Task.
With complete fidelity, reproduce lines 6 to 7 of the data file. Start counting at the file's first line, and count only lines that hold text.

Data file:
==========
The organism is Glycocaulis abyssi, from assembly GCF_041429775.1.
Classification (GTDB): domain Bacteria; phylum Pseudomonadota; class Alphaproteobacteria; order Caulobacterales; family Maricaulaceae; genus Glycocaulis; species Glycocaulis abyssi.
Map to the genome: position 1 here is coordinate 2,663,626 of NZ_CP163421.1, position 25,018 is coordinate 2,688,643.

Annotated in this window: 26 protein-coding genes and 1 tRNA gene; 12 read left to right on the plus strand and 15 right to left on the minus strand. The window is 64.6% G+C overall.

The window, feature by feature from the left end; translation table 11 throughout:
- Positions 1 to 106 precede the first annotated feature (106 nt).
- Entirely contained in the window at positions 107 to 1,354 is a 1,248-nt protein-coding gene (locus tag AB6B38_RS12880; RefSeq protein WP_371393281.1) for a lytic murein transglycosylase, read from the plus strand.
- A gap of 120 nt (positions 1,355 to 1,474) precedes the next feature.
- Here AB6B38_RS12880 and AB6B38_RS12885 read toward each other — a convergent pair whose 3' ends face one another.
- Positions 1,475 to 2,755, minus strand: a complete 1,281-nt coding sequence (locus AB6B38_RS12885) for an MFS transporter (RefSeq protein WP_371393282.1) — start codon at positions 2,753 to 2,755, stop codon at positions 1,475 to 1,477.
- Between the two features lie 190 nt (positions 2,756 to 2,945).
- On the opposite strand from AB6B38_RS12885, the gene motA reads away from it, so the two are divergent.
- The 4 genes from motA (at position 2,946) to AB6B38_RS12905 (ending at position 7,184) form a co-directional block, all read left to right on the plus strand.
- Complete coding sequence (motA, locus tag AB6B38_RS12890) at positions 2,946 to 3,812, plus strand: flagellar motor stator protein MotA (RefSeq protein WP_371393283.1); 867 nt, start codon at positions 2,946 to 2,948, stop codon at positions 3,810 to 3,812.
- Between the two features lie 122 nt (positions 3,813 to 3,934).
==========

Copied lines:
- Positions 1 to 106 precede the first annotated feature (106 nt).
- Entirely contained in the window at positions 107 to 1,354 is a 1,248-nt protein-coding gene (locus tag AB6B38_RS12880; RefSeq protein WP_371393281.1) for a lytic murein transglycosylase, read from the plus strand.